The Abuse of Ministers by Elders

Well, it’s nearly September. The year is 2/3rds over, and the thoughts of church leaders quite naturally turn to football budgets.

And so here’s a great post from Patrick Mead on how so many congregations mistreat their ministers.

And while we’re on the subject, the following is revised from an old one of mine on the same subject, called Financial Sin in the Churches of Christ:

Parsimony

Many an eldership refuses to pay a living wage. Many provide no health plan or retirement plan. A small church with only one or two employees usually can’t provide group health, but any church can provide a retirement plan with no administrative costs at all (IRA-SIMPLE and some 403(b) plans, for example).

Elders instead expect preachers to fund their retirements through an IRA, but IRAs have ridiculously low contribution limits. Moreover, in any other enterprise, it’s customary for the employer to contribute to the retirement of its employees. It’s hard to fathom a reason that the church should do less for its employees than the world does for its own!

Parsonages

Many churches provide a house for the preacher (parsonage). But a parsonage denies the preacher the ability to build up equity and gives him no place to live in his retirement. It denies him the benefit of an interest and property tax deduction. The preacher is never better off with a parsonage except in areas where housing is very expensive (parts of California, for example).

I know a church that evicted the preacher’s widow when the preacher died. They said they needed the parsonage for the next preacher! The deceased preacher had opted out of Social Security and had planned to work to supplement their retirement. His wife had dutifully served the congregation for decades as a volunteer, never working outside the home. She was left penniless.

If the preacher refuses to live in the church’s parsonage, insisting on a housing allowance, the church won’t hire him because they have to justify their investment! And besides, they like having the preacher close to the building, so he can be there to open and close up.

Often the church is in a neighborhood in decline, meaning the parsonage is in a bad part of town, meaning the preacher’s children will be in sub-standard schools and living in a place the members left long ago.

Some elderships place “good stewardship” above love, and figure they serve the Lord by impoverishing their staff.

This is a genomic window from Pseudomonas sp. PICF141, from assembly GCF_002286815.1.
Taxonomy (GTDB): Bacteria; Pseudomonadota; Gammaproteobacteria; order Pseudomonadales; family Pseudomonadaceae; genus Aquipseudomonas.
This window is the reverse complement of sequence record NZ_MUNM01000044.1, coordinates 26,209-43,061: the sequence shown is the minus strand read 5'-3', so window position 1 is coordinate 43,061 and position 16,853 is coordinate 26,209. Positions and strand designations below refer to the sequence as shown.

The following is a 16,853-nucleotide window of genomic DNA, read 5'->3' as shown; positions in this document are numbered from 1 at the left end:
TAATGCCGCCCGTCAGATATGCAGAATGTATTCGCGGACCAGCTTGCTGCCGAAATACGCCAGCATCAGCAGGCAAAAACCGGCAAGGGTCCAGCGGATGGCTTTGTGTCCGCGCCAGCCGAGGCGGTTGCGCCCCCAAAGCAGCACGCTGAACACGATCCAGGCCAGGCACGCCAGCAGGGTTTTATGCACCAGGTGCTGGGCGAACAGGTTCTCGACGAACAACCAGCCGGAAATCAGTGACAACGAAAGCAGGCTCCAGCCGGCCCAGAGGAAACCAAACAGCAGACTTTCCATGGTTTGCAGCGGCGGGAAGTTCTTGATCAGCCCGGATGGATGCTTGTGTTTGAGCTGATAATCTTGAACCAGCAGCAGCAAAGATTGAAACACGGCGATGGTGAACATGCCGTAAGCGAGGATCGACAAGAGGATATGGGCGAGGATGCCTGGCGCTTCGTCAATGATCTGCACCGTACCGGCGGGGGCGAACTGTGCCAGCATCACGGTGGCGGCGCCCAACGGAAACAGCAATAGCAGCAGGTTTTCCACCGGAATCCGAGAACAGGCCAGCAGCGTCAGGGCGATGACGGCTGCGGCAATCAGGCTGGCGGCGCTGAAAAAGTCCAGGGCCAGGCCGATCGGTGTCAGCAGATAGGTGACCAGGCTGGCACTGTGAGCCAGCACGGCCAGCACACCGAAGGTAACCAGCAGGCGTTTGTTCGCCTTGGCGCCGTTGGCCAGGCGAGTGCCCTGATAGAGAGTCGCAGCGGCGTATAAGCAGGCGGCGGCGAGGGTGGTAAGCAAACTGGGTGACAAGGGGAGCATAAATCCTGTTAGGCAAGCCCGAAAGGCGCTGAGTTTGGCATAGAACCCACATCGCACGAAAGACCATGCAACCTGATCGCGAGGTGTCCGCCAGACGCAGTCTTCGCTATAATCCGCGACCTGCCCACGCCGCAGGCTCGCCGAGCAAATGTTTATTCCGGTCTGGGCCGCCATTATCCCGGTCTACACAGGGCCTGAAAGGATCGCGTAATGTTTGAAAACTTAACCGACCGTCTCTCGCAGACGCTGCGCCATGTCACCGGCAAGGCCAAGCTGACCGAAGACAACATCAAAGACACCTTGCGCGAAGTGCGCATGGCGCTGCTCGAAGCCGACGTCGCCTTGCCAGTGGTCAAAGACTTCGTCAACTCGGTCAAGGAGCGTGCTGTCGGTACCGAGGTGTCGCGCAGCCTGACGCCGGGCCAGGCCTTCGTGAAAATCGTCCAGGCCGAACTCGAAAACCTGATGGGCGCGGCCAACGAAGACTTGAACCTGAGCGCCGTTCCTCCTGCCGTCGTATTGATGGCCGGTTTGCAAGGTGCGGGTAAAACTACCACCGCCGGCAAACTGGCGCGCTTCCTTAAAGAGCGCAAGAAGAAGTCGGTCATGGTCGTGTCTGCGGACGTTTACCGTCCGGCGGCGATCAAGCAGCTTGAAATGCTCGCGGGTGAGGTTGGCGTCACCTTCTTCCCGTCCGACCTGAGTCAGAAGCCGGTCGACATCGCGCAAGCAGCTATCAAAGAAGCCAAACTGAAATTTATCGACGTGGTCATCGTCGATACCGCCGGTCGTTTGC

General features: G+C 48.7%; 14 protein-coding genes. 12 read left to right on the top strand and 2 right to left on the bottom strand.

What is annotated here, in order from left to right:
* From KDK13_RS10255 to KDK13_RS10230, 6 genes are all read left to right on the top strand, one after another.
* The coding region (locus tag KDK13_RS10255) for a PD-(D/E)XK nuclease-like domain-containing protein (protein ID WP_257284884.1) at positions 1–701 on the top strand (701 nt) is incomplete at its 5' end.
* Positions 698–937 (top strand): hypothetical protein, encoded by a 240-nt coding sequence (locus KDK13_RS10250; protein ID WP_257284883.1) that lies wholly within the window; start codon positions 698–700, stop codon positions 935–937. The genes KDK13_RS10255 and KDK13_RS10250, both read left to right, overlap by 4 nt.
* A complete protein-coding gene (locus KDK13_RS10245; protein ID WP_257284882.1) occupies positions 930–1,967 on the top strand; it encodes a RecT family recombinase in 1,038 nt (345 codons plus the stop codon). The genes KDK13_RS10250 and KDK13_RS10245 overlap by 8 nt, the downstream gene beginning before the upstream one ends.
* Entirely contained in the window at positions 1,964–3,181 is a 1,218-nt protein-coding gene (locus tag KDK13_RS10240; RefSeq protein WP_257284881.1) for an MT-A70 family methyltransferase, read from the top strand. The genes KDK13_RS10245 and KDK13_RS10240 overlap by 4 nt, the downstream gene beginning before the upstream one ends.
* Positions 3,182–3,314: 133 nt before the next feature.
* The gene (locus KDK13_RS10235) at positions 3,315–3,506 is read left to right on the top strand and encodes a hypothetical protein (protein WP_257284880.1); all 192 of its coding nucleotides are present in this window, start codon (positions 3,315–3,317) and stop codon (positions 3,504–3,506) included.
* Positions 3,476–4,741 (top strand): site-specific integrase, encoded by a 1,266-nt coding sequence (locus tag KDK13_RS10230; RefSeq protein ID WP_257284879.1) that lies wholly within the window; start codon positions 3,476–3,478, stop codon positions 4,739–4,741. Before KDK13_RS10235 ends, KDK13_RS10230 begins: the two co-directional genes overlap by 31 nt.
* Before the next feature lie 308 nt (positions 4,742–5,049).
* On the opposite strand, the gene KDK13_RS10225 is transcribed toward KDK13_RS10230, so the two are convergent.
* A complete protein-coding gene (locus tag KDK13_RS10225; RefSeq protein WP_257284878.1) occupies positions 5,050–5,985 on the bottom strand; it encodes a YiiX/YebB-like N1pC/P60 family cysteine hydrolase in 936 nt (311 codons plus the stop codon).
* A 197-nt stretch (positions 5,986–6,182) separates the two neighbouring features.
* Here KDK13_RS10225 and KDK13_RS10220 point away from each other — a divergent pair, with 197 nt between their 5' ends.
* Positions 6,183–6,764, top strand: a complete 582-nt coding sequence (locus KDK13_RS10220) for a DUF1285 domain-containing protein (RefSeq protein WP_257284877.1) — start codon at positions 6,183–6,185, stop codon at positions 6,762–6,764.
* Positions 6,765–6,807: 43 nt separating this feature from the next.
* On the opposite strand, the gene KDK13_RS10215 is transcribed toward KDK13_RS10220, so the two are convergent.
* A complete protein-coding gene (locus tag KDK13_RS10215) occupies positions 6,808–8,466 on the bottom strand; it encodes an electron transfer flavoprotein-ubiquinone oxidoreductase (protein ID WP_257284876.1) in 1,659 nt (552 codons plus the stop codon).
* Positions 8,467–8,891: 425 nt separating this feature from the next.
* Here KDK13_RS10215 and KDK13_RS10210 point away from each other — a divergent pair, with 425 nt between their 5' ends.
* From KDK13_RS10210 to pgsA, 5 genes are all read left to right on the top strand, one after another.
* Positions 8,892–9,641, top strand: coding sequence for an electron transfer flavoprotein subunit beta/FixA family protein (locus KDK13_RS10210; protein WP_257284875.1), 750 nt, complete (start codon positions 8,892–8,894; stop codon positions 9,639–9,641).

What the Bible says

(Deut. 24:14-15) Do not take advantage of a hired man who is poor and needy, whether he is a brother Israelite or an alien living in one of your towns. 15 Pay him his wages each day before sunset, because he is poor and is counting on it. Otherwise he may cry to the LORD against you, and you will be guilty of sin.

(Matt. 10:9-10) Do not take along any gold or silver or copper in your belts; 10 take no bag for the journey, or extra tunic, or sandals or a staff; for the worker is worth his keep.

(1 Cor. 9:9-11) For it is written in the Law of Moses: “Do not muzzle an ox while it is treading out the grain.” Is it about oxen that God is concerned? 10 Surely he says this for us, doesn’t he? Yes, this was written for us, because when the plowman plows and the thresher threshes, they ought to do so in the hope of sharing in the harvest. 11 If we have sown spiritual seed among you, is it too much if we reap a material harvest from you?

(1 Tim. 5:18) For the Scripture says, “Do not muzzle the ox while it is treading out the grain,” and “The worker deserves his wages.”

Moses, Jesus, and Paul all teach the same thing. Jesus and Paul say it particularly of those who serve the gospel. They are to be paid and paid fairly. They are not to be taken advantage of.

God has not called us to squeeze the ministry as tightly as possible. Neither are we to be wasteful. That leaves a lot of discretion, but my observation is that we far more likely to sin by paying too little than too much.

I’ve heard it said, and I think there’s wisdom in it, that a minister should be paid on terms comparable to the members of the church he ministers to. A church should allow ministers to live a lifestyle comparable to that of the friends they’ll likely make in church – taking into account years of experience, education, and such.

If the church expects his wife to work for the church, they should pay her. Otherwise, she should be allowed to work outside the home.